Which is why World Vision U.S., along with most evangelicals today, have chosen to go with the third option, which is lowest common denominator pluralism. Rather than forming a community based on essential truths, adherents of this option choose which truths should be essential based on their desired community.
This is of course the opposite of how the church is supposed to function. As experience shows, ecclesial democracy pretty much always leads to compromise with error, acceptance of sin, and a general shallowing of the faith. This principle has been taken so far that an increasing number of evangelicals today have abandoned the task of theology entirely, declaring that all that really matters is some vague notion of following Jesus (when a person can make Jesus and the Christian life into anything he or she wants, who can possibly disagree with that?). When push comes to shove, evangelicals who take this route – which appears to me to be most evangelicals – will not be reliable allies in the culture wars.
Some evangelicals might say I’ve forgotten an option: evangelicals can just hold fast to the essentials of the faith while agreeing to disagree on the non-essentials. The problem with this is that sola scriptura provides no way for evangelicals to determine what is essential or not, which just pushes the problem back a step: evangelicals can have intractable disagreements about what’s essential, too. The wide range of reactions among evangelicals to the World Vision U.S. case is an example of this.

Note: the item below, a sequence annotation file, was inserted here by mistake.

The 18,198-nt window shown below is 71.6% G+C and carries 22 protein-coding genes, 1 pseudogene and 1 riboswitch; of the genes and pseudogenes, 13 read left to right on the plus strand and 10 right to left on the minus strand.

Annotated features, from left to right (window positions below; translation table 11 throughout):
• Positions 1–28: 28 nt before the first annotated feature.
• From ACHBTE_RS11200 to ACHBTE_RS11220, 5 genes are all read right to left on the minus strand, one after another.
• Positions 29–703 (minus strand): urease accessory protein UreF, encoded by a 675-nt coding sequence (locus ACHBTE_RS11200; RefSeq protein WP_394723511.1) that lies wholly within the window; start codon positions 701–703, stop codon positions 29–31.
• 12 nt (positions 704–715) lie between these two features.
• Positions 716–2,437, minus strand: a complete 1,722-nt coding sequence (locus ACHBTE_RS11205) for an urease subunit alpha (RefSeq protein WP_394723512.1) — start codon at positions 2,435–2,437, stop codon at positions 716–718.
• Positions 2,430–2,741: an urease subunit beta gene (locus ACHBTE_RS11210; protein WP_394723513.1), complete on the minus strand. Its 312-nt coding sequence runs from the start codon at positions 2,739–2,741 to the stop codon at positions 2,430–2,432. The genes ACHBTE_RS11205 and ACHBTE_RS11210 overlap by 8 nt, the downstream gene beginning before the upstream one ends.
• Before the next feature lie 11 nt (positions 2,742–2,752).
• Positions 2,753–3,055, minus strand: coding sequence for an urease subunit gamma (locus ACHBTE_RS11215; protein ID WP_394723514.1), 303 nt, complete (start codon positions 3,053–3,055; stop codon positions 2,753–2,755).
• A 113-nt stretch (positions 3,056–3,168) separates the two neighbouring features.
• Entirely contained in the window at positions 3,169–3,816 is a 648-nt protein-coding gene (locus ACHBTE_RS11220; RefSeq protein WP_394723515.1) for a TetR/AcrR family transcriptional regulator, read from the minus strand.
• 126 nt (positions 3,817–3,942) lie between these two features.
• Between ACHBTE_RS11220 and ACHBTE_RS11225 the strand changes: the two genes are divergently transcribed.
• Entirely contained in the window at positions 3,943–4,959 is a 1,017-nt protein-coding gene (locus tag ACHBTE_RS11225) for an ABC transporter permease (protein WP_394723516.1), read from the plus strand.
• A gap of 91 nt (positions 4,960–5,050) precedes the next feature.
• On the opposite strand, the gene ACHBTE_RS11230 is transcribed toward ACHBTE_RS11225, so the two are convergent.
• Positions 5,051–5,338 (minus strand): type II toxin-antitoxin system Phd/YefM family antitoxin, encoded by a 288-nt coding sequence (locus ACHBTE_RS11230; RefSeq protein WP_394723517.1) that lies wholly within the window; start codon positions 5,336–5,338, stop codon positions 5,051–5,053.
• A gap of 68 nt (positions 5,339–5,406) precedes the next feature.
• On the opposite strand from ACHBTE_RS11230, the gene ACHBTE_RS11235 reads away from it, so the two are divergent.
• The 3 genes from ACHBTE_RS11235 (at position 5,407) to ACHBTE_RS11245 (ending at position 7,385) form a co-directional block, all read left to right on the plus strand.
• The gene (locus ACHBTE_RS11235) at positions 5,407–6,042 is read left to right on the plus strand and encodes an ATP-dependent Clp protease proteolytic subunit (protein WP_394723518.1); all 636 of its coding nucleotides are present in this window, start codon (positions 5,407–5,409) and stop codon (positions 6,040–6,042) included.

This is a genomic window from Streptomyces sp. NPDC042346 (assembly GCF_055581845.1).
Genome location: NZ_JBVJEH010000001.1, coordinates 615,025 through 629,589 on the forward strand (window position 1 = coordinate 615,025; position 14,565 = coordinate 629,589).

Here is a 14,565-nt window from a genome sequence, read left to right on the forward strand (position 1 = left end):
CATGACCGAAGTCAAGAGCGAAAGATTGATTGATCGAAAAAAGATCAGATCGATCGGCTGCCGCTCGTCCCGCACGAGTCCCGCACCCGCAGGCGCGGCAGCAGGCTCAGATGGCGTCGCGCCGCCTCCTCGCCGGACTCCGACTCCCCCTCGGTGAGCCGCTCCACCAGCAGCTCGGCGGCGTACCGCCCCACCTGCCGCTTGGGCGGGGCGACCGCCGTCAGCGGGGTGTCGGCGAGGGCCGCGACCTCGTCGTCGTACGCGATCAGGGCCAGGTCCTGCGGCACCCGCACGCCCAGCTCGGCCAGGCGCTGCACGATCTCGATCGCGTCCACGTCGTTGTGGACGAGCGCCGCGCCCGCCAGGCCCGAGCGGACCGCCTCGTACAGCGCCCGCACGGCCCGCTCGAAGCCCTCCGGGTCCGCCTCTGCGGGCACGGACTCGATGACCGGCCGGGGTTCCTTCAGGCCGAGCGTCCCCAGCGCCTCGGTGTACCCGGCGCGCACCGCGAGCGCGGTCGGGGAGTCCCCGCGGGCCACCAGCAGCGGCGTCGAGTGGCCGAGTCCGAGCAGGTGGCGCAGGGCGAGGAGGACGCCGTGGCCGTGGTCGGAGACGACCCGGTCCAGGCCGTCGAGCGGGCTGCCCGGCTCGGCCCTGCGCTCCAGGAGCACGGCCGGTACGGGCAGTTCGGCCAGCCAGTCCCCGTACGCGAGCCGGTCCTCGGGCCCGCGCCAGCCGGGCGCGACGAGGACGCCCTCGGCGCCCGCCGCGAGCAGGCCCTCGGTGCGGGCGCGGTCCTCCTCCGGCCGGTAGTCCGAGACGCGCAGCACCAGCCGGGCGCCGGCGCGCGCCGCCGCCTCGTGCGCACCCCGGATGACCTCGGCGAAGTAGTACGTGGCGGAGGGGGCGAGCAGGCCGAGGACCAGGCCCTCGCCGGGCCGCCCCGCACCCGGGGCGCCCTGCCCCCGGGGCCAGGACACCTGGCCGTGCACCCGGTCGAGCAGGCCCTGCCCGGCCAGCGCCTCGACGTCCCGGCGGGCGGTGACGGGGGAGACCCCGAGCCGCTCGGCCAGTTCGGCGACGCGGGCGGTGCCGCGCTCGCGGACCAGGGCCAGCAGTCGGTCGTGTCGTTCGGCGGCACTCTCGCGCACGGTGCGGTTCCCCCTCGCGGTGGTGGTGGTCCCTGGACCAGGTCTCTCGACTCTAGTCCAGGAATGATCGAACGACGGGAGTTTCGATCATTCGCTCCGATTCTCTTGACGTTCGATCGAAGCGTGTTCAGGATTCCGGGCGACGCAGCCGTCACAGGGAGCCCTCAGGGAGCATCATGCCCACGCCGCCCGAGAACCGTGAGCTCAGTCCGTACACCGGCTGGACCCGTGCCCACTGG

Lastly, an evangelical might protest that the Holy Spirit will guide them. Catholics agree that the Holy Spirit guides the Church, but, given sola scriptura, if two evangelicals sincerely and prayfully come to two contradictory conclusions about what the Bible says, how does one determine who is actually being led by the Holy Spirit and who is not? An evangelical might argue that the Holy Spirit will guide the evangelical community as a whole. But then how does one explain consensus in the evangelical community ever changing? In practice, this type of thinking ends up being more about people simply attaching the seal of the Holy Spirit to whatever decision they happen to come to.
All of this is to say, this World Vision U.S. case is not just about World Vision U.S., it also reveals deeper flaws in evangelical ecclesiology. Is this really the situation Jesus left for his followers? Is there a way forward that avoids both arrogant fundamentalism and shallow pluralism?
Yes: the Catholic Church. It's true that disagreements arise among Catholics just as they do among evangelicals, but, unlike evangelicals, the Catholic Church has a principled way to adjudicate them: Catholics believe that Jesus gave authority to the Apostles, who passed that authority on to bishops, who in turn passed that authority on to other bishops all the way to the present episcopate. While the Holy Spirit may be giving doctrinal direction to any given Christian, we know that the Holy Spirit is at least guiding the bishops. So when otherwise intractable disagreements arise, the bishops, led by the bishop of Rome as the successor of St. Peter, are capable of settling them authoritatively for the Christian community.
Someone might point out that self-identifying Catholics often disregard official Church teaching. That’s true, but such Catholics are bad Catholics. They are contradicting the principles of their own claimed Catholicism, namely, to follow the Magisterium. Evangelicals, on the other hand, remain entirely within their rights as evangelicals to disagree with other evangelicals as long as they think their beliefs are based on the Bible. Evangelicals who are convinced that Scripture doesn’t condemn homosexual acts may be wrong, but they are still good evangelicals.